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The performative nature of casting Black actors in remakes of white stories

The performative nature of casting Black actors in remakes of white stories

The performative nature of casting Black actors in remakes of white stories
October 15
09:00 2020

As an African American woman, I know how portraying Black people in diverse roles is incredibly important. Black people deserve to see themselves in a variety of stories, and non-Black people need to know that we have a range that goes beyond the generic Tyler Perry movie tropes. Lack of representation in Hollywood stories is a prevalent, ongoing issue. In fact, only one of the top 10 highest-grossing films of the 2010s features a Black lead (2018’s “Black Panther”). In response to criticism concerning diversity, Hollywood concocted its own solution: pasting Black actors into remakes of white stories.

I grew up with numerous female movie characters to look up to. As a middle schooler, I had Katniss Everdeen and Tris Prior to learn resilience and strength. While they checked the box of female representation, they were missing the essence of reliability: they did not look like me. When news broke of “The Little Mermaid” remake starring Halle Bailey, a Black singer and actress, as Ariel, I was conflicted. Little Black girls were going to feel the magic of relating to a princess who looks like them but on the other hand, why couldn’t Disney just create a new enchanting story?

There is only one original Black Disney princess. Tiana, who spent the majority of her story with an amphibian, made her debut in 2009’s  “Princess and the Frog.”  There was controversy surrounding Disney’s decision to release the film a week before James Cameron’s “Avatar”, many fans believing “Princess and the Frog” was deliberately set up to fail. 

That is where the performative nature comes into play. Movie studios are aware of pf how they need to produce at least a few films starring Black performers to seem as though they appreciate diversity. But instead of investing money in quality writers to compile a new story, they insert a Black actor to reiterate an originally white story that has already garnered a loyal fanbase.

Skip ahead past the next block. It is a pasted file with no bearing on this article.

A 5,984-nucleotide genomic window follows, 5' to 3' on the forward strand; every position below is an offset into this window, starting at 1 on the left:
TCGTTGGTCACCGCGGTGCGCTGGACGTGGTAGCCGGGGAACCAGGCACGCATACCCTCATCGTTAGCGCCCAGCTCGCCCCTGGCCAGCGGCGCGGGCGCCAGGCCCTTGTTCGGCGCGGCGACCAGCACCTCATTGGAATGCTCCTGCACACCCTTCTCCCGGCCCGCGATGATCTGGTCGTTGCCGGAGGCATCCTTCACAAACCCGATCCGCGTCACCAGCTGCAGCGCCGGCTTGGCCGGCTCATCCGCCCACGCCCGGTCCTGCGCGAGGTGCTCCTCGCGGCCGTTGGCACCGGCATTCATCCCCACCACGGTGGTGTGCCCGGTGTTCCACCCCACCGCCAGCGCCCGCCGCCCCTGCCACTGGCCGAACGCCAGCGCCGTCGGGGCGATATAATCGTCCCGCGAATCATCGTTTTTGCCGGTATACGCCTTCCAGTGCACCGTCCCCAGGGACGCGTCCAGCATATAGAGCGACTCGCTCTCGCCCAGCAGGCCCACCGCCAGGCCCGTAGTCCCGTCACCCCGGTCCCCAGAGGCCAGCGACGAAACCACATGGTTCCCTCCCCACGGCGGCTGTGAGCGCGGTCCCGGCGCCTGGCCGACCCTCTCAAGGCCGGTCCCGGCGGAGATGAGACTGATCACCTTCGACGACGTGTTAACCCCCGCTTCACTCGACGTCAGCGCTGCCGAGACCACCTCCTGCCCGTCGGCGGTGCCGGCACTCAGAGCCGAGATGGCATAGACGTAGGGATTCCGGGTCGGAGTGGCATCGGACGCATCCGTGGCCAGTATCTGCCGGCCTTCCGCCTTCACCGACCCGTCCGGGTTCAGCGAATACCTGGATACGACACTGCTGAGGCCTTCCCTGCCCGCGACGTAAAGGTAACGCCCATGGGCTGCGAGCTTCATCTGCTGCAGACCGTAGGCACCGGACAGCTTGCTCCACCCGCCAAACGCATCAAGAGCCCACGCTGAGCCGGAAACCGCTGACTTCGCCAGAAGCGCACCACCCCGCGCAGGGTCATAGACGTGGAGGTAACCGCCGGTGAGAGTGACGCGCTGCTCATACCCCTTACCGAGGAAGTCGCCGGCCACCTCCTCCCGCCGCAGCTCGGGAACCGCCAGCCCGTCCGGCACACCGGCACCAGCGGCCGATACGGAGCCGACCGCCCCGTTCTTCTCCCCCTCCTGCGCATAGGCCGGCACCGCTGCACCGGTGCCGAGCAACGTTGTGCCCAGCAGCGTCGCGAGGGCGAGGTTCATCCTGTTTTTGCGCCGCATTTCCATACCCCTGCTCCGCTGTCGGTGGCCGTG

With this method, the production companies do not have to do the dirty work of convincing people the movie is worth a trip to the theater, therefore they are guaranteed to make money from the film. Remakes may seem repetitive but they play on the consumer’s emotional attachment to the story, basically guaranteeing the movie will have a good turnout at the box office.

The movie industry does not take interest in creating fresh Black roles. Hollywood does not believe Black characters are as profitable as white characters. It does not believe movies with Black leads perform well during award season. Granted, there is data to support that many upscale award shows are less than generous when it comes to Black films. The 2015 and 2016 Oscars awarded all their acting awards to white actors, sparking the #OscarsSoWhite controversy. 

A true ally would create stories that normalize portraying Black people as humans who experience love, triumph, defeat – the full gamut of life. Commitment to creating visibility would result in more stories being told not adapted from historical events or purely about the struggle of being Black in America.

 If Hollywood was dedicated to representing Black people in diverse roles I would have grown up seeing teen romance movies like “The Fault In Our Stars” with Black love interests. I would not have seen token light-skin actresses assume roles of characters originally written to have dark skin, enabling society’s obsession with complexion. I would have seen a young Black man making a heroic trek to save the world look easy in a sci-fi dramedy.

More Black actors are being seen on the big screen so, on the surface, it seems the Black community should be satisfied. But in the same way, remakes manipulate the consumer by appealing to their emotions, they create the illusion that Hollywood is truly integrated. If the movie industry believed in the value of Black stories, it would be evidenced by a rich collection of original films.

Featured Illustration by Durga Bhavana

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Rhema Joy Bell

Rhema Joy Bell

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